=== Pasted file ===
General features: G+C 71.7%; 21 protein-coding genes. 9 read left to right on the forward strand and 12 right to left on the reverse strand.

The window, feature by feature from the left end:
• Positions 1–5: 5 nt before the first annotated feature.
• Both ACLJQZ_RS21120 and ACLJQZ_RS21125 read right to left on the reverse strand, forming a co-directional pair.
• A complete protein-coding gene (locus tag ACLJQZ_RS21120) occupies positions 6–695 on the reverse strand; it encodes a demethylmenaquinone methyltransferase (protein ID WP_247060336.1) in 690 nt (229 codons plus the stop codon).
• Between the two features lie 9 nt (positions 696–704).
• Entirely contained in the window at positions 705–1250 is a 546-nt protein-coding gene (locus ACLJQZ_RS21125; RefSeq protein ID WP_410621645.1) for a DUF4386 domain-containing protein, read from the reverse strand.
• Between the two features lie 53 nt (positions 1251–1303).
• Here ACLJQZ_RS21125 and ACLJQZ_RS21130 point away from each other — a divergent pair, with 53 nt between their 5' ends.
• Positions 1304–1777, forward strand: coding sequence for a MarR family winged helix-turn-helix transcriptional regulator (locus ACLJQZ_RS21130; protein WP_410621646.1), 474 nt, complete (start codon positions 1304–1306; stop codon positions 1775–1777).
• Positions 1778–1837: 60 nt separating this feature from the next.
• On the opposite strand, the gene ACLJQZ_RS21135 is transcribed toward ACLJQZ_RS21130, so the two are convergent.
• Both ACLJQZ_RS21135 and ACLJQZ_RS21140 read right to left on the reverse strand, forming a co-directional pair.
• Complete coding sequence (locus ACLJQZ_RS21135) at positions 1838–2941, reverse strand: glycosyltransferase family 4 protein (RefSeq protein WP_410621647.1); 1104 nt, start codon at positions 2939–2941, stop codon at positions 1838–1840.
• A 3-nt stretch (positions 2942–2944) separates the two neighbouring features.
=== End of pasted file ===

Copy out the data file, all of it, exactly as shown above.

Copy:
General features: G+C 71.7%; 21 protein-coding genes. 9 read left to right on the forward strand and 12 right to left on the reverse strand.

The window, feature by feature from the left end:
• Positions 1–5: 5 nt before the first annotated feature.
• Both ACLJQZ_RS21120 and ACLJQZ_RS21125 read right to left on the reverse strand, forming a co-directional pair.
• A complete protein-coding gene (locus tag ACLJQZ_RS21120) occupies positions 6–695 on the reverse strand; it encodes a demethylmenaquinone methyltransferase (protein ID WP_247060336.1) in 690 nt (229 codons plus the stop codon).
• Between the two features lie 9 nt (positions 696–704).
• Entirely contained in the window at positions 705–1250 is a 546-nt protein-coding gene (locus ACLJQZ_RS21125; RefSeq protein ID WP_410621645.1) for a DUF4386 domain-containing protein, read from the reverse strand.
• Between the two features lie 53 nt (positions 1251–1303).
• Here ACLJQZ_RS21125 and ACLJQZ_RS21130 point away from each other — a divergent pair, with 53 nt between their 5' ends.
• Positions 1304–1777, forward strand: coding sequence for a MarR family winged helix-turn-helix transcriptional regulator (locus ACLJQZ_RS21130; protein WP_410621646.1), 474 nt, complete (start codon positions 1304–1306; stop codon positions 1775–1777).
• Positions 1778–1837: 60 nt separating this feature from the next.
• On the opposite strand, the gene ACLJQZ_RS21135 is transcribed toward ACLJQZ_RS21130, so the two are convergent.
• Both ACLJQZ_RS21135 and ACLJQZ_RS21140 read right to left on the reverse strand, forming a co-directional pair.
• Complete coding sequence (locus ACLJQZ_RS21135) at positions 1838–2941, reverse strand: glycosyltransferase family 4 protein (RefSeq protein WP_410621647.1); 1104 nt, start codon at positions 2939–2941, stop codon at positions 1838–1840.
• A 3-nt stretch (positions 2942–2944) separates the two neighbouring features.